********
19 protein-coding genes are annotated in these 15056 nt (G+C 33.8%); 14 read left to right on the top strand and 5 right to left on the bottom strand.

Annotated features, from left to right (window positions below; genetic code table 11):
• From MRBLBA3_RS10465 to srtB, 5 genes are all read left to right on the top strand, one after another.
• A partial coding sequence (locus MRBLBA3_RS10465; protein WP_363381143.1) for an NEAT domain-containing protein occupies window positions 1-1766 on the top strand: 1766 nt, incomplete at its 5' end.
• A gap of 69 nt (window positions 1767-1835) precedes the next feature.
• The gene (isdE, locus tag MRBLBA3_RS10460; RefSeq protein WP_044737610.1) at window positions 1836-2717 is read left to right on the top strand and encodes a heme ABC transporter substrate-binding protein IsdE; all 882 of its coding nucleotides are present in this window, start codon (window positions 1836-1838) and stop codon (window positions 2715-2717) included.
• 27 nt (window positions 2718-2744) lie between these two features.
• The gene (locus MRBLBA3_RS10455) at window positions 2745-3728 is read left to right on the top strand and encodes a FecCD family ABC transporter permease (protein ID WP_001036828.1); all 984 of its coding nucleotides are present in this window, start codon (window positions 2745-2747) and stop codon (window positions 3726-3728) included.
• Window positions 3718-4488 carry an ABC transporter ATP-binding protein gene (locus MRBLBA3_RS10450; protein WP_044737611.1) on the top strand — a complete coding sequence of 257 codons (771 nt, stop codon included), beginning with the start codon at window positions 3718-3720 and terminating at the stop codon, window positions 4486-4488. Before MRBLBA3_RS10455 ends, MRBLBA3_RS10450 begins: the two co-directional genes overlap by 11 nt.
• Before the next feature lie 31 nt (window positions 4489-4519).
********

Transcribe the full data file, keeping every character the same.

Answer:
19 protein-coding genes are annotated in these 15056 nt (G+C 33.8%); 14 read left to right on the top strand and 5 right to left on the bottom strand.

Annotated features, from left to right (window positions below; genetic code table 11):
• From MRBLBA3_RS10465 to srtB, 5 genes are all read left to right on the top strand, one after another.
• A partial coding sequence (locus MRBLBA3_RS10465; protein WP_363381143.1) for an NEAT domain-containing protein occupies window positions 1-1766 on the top strand: 1766 nt, incomplete at its 5' end.
• A gap of 69 nt (window positions 1767-1835) precedes the next feature.
• The gene (isdE, locus tag MRBLBA3_RS10460; RefSeq protein WP_044737610.1) at window positions 1836-2717 is read left to right on the top strand and encodes a heme ABC transporter substrate-binding protein IsdE; all 882 of its coding nucleotides are present in this window, start codon (window positions 1836-1838) and stop codon (window positions 2715-2717) included.
• 27 nt (window positions 2718-2744) lie between these two features.
• The gene (locus MRBLBA3_RS10455) at window positions 2745-3728 is read left to right on the top strand and encodes a FecCD family ABC transporter permease (protein ID WP_001036828.1); all 984 of its coding nucleotides are present in this window, start codon (window positions 2745-2747) and stop codon (window positions 3726-3728) included.
• Window positions 3718-4488 carry an ABC transporter ATP-binding protein gene (locus MRBLBA3_RS10450; protein WP_044737611.1) on the top strand — a complete coding sequence of 257 codons (771 nt, stop codon included), beginning with the start codon at window positions 3718-3720 and terminating at the stop codon, window positions 4486-4488. Before MRBLBA3_RS10455 ends, MRBLBA3_RS10450 begins: the two co-directional genes overlap by 11 nt.
• Before the next feature lie 31 nt (window positions 4489-4519).